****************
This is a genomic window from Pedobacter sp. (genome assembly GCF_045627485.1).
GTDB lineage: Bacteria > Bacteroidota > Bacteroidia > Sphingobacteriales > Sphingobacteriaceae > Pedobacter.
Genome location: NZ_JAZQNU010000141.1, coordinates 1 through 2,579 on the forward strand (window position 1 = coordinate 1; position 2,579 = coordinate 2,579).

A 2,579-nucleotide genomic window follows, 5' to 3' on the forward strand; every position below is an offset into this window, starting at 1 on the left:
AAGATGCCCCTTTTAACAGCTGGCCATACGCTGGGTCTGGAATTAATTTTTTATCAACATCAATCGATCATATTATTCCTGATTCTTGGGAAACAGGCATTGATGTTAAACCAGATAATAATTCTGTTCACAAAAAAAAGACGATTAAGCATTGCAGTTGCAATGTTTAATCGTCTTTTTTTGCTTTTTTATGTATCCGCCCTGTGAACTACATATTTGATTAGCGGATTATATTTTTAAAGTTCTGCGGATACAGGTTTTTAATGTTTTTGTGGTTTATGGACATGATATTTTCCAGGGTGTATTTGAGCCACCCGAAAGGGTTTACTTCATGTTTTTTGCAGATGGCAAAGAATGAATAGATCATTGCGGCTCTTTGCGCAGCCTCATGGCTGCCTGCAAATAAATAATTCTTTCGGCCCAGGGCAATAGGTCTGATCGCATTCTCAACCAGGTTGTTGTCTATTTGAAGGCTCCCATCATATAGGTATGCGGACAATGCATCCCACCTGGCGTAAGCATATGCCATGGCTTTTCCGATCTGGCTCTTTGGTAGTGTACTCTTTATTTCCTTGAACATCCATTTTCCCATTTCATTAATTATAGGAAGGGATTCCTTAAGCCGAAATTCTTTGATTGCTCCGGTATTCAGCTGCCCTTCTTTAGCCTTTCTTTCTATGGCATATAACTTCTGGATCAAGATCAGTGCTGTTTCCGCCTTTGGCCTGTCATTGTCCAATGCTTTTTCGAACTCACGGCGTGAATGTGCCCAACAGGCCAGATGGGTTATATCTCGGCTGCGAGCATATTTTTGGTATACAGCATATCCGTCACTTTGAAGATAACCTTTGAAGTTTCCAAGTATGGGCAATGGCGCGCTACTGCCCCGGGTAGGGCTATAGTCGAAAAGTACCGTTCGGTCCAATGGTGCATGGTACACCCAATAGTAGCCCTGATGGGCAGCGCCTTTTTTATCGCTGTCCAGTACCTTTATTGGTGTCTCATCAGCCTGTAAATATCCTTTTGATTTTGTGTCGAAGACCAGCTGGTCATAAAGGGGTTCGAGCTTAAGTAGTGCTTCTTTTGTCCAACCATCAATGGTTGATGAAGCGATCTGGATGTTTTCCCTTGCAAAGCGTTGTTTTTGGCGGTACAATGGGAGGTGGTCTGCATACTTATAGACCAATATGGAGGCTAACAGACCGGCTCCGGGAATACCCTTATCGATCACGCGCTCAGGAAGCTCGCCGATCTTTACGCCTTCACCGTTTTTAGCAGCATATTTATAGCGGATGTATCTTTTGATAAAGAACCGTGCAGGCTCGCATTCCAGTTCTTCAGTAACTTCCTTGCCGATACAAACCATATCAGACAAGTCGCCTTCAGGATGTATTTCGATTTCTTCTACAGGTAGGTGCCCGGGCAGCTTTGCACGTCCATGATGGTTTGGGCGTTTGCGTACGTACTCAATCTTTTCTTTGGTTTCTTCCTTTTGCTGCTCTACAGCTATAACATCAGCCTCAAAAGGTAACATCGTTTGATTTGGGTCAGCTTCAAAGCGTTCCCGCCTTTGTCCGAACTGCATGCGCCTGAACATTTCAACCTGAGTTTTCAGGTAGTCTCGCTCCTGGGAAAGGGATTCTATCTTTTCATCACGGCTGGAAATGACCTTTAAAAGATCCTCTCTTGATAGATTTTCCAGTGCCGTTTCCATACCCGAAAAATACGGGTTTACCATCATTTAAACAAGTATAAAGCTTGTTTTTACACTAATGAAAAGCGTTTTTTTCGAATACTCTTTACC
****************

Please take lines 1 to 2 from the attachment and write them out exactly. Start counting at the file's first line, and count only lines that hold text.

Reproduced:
This is a genomic window from Pedobacter sp. (genome assembly GCF_045627485.1).
GTDB lineage: Bacteria > Bacteroidota > Bacteroidia > Sphingobacteriales > Sphingobacteriaceae > Pedobacter.